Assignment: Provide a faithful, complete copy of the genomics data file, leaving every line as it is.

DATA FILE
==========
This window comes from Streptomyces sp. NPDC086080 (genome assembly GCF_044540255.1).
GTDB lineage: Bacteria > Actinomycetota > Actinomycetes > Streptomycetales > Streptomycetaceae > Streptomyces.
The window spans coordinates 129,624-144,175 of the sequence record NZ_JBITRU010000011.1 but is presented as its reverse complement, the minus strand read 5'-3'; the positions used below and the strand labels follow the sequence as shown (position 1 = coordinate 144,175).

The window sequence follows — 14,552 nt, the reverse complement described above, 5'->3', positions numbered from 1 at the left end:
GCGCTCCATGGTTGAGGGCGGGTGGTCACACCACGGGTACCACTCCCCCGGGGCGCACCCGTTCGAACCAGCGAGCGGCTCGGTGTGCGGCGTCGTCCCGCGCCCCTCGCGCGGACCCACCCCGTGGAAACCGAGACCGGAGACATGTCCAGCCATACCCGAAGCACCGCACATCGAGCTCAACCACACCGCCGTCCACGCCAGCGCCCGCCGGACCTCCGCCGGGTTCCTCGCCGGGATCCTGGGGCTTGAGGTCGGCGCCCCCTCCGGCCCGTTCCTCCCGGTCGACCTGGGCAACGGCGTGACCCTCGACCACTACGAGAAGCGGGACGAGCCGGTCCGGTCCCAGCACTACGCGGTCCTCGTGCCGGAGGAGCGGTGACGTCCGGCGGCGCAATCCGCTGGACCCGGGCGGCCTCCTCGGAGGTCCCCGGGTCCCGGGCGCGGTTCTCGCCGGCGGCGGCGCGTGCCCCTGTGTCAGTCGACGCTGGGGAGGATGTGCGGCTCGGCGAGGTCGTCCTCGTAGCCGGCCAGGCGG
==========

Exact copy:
This window comes from Streptomyces sp. NPDC086080 (genome assembly GCF_044540255.1).
GTDB lineage: Bacteria > Actinomycetota > Actinomycetes > Streptomycetales > Streptomycetaceae > Streptomyces.
The window spans coordinates 129,624-144,175 of the sequence record NZ_JBITRU010000011.1 but is presented as its reverse complement, the minus strand read 5'-3'; the positions used below and the strand labels follow the sequence as shown (position 1 = coordinate 144,175).

The window sequence follows — 14,552 nt, the reverse complement described above, 5'->3', positions numbered from 1 at the left end:
GCGCTCCATGGTTGAGGGCGGGTGGTCACACCACGGGTACCACTCCCCCGGGGCGCACCCGTTCGAACCAGCGAGCGGCTCGGTGTGCGGCGTCGTCCCGCGCCCCTCGCGCGGACCCACCCCGTGGAAACCGAGACCGGAGACATGTCCAGCCATACCCGAAGCACCGCACATCGAGCTCAACCACACCGCCGTCCACGCCAGCGCCCGCCGGACCTCCGCCGGGTTCCTCGCCGGGATCCTGGGGCTTGAGGTCGGCGCCCCCTCCGGCCCGTTCCTCCCGGTCGACCTGGGCAACGGCGTGACCCTCGACCACTACGAGAAGCGGGACGAGCCGGTCCGGTCCCAGCACTACGCGGTCCTCGTGCCGGAGGAGCGGTGACGTCCGGCGGCGCAATCCGCTGGACCCGGGCGGCCTCCTCGGAGGTCCCCGGGTCCCGGGCGCGGTTCTCGCCGGCGGCGGCGCGTGCCCCTGTGTCAGTCGACGCTGGGGAGGATGTGCGGCTCGGCGAGGTCGTCCTCGTAGCCGGCCAGGCGG